The Real Story of How Orthodox Education for Girls Came to Eastern Europe

Prior to World War I, traditional Jewish parents in Eastern Europe provided their daughters with, at the very most, a few years of formal religious education. If girls received any schooling beyond that, it would be at a secular institution; it was common, in fact, even for prominent Orthodox rabbis to send their daughters to secular schools. This all changed thanks to a Galician Jew named Sarah Schenirer, who founded a network of girls’ schools—known as Bais Yaakov—that grew rapidly in the 1920 and 30s; today, most ḥaredi girls attend Bais Yaakov institutions. Schenirer has since become a hero in ultra-Orthodox circles. But the popular version of her story, writes Leslie Ginsparg Klein, muddles some key details:

[According to most accounts], Schenirer first secured the approval of the major rabbinic figures of her time—most notably Israel Meir Kagan, known as the Ḥafetz Ḥayyim, a sort of living symbol of non-ḥasidic piety—before launching her grassroots educational movement in 1917. Some argue that she secured this approbation even before she began laying the foundations for her project in 1915. . . . [They claim] she obtained the approval of not only the Ḥafetz Ḥayyim, but also the Gerer rebbe [then the leading rabbi of Poland], and Rabbi Ḥayyim Ozer Grodzinski [the equivalent figure in northern Russia, among others]. . . .

However, there is something problematic about this account. . . . [T]he Ḥafetz Ḥayyim’s letter in support for Bais Yaakov . . . was written sixteen years after Schenirer opened the first Bais Yaakov school in Krakow. In fact, the declarations of support from the Grrer rebbe and Grodzinski were likewise issued a number of years after she had established [her flagship school in her native city of] Krakow. The only exception was the Belzer rebbe, who gave Schenirer a verbal blessing for her future labors. . . .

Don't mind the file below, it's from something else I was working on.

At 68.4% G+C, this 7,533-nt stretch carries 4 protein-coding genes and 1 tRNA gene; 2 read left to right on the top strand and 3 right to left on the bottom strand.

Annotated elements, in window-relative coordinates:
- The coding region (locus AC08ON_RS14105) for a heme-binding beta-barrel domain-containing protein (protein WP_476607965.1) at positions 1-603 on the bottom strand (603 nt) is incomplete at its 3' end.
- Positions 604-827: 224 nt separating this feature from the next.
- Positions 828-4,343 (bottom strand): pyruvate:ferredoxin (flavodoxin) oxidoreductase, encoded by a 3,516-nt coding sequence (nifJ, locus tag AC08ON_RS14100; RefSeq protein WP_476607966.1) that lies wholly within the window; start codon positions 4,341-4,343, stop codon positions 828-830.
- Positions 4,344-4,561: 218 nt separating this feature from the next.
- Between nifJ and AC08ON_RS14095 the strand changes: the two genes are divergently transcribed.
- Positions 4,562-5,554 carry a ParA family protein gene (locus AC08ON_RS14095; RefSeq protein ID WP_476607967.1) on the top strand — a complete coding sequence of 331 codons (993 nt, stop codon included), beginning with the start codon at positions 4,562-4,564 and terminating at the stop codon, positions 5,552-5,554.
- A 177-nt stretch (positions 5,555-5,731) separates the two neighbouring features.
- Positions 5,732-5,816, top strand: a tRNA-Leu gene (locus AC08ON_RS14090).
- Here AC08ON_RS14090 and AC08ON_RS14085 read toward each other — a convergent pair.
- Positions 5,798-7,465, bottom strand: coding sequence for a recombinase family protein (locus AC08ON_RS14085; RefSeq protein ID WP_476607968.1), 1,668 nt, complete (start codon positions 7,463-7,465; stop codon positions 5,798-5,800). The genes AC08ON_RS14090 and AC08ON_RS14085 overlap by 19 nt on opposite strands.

Schenirer seems to have gone to the Belzer rebbe, Yissachar Dov Rokeach, because she came from a family of his followers; at the time Rokeach was among Galicia’s most prominent ḥasidic rabbis, and also among the most conservative. Yet his approval consisted only of the words “blessing and success,” conveyed via Schenirer’s brother. Klein explains, therefore, that it was not the sanction of rabbinic leaders that paved the way for Schenirer’s educational innovations, but rather her school’s success that won her their support.

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Read more at Lehrhaus

More about: East European Jewry, Hafetz Hayyim, History & Ideas, Orthodoxy, Women in Judaism

The New Iran Deal Will Reward Terrorism, Help Russia, and Get Nothing in Return

After many months of negotiations, Washington and Tehran—thanks to Russian mediation—appear close to renewing the 2015 agreement concerning the Iranian nuclear program. Richard Goldberg comments:

Under a new deal, Iran would receive $275 billion of sanctions relief in the first year and $1 trillion by 2030. [Moreover], Tehran would face no changes in the old deal’s sunset clauses—that is, expiration dates on key restrictions—and would be allowed to keep its newly deployed arsenal of advanced uranium centrifuges in storage, guaranteeing the regime the ability to cross the nuclear threshold at any time of its choosing. . . . And worst of all, Iran would win all these concessions while actively plotting to assassinate former U.S. officials like John Bolton, Mike Pompeo, and [his] adviser Brian Hook, and trying to kidnap and kill the Iranian-American journalist Masih Alinejad on U.S. soil.

Moscow, meanwhile, would receive billions of dollars to construct additional nuclear power plants in Iran, and potentially more for storage of nuclear material. . . . Following a visit by the Russian president Vladimir Putin to Tehran last month, Iran reportedly started transferring armed drones for Russian use against Ukraine. On Tuesday, Putin launched an Iranian satellite into orbit reportedly on the condition that Moscow can task it to support Russian operations in Ukraine.

With American and European sanctions on Russia escalating, particularly with respect to Russian energy sales, Putin may finally see net value in the U.S. lifting of sanctions on Iran’s financial and commercial sectors. While the return of Iranian crude to the global market could lead to a modest reduction in oil prices, thereby reducing Putin’s revenue, Russia may be able to head off U.S. secondary sanctions by routing key transactions through Tehran. After all, what would the Biden administration do if Iran allowed Russia to use its major banks and companies to bypass Western sanctions?

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Read more at Dispatch

More about: Iran nuclear deal, Russia, U.S. Foreign policy